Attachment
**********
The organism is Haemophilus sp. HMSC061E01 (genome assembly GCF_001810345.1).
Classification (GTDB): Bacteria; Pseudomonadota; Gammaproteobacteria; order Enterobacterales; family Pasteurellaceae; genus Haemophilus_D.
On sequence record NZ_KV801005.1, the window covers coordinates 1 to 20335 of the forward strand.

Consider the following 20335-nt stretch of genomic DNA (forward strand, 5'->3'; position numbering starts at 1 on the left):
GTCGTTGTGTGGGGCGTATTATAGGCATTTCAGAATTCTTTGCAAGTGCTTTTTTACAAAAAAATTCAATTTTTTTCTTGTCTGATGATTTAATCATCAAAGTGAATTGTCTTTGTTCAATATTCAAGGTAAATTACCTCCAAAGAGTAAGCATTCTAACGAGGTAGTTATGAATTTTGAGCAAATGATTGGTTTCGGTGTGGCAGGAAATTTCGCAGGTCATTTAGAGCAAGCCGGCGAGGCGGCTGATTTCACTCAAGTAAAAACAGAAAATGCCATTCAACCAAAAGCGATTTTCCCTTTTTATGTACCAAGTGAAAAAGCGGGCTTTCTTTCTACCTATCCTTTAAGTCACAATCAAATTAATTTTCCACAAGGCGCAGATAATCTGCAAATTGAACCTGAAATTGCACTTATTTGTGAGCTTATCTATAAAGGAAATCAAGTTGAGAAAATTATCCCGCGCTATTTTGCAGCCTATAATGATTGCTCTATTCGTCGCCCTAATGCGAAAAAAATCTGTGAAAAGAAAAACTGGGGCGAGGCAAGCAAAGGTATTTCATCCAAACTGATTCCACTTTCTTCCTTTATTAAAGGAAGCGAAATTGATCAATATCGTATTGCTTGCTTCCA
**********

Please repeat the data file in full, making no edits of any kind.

The organism is Haemophilus sp. HMSC061E01 (genome assembly GCF_001810345.1).
Classification (GTDB): Bacteria; Pseudomonadota; Gammaproteobacteria; order Enterobacterales; family Pasteurellaceae; genus Haemophilus_D.
On sequence record NZ_KV801005.1, the window covers coordinates 1 to 20335 of the forward strand.

Consider the following 20335-nt stretch of genomic DNA (forward strand, 5'->3'; position numbering starts at 1 on the left):
GTCGTTGTGTGGGGCGTATTATAGGCATTTCAGAATTCTTTGCAAGTGCTTTTTTACAAAAAAATTCAATTTTTTTCTTGTCTGATGATTTAATCATCAAAGTGAATTGTCTTTGTTCAATATTCAAGGTAAATTACCTCCAAAGAGTAAGCATTCTAACGAGGTAGTTATGAATTTTGAGCAAATGATTGGTTTCGGTGTGGCAGGAAATTTCGCAGGTCATTTAGAGCAAGCCGGCGAGGCGGCTGATTTCACTCAAGTAAAAACAGAAAATGCCATTCAACCAAAAGCGATTTTCCCTTTTTATGTACCAAGTGAAAAAGCGGGCTTTCTTTCTACCTATCCTTTAAGTCACAATCAAATTAATTTTCCACAAGGCGCAGATAATCTGCAAATTGAACCTGAAATTGCACTTATTTGTGAGCTTATCTATAAAGGAAATCAAGTTGAGAAAATTATCCCGCGCTATTTTGCAGCCTATAATGATTGCTCTATTCGTCGCCCTAATGCGAAAAAAATCTGTGAAAAGAAAAACTGGGGCGAGGCAAGCAAAGGTATTTCATCCAAACTGATTCCACTTTCTTCCTTTATTAAAGGAAGCGAAATTGATCAATATCGTATTGCTTGCTTCCA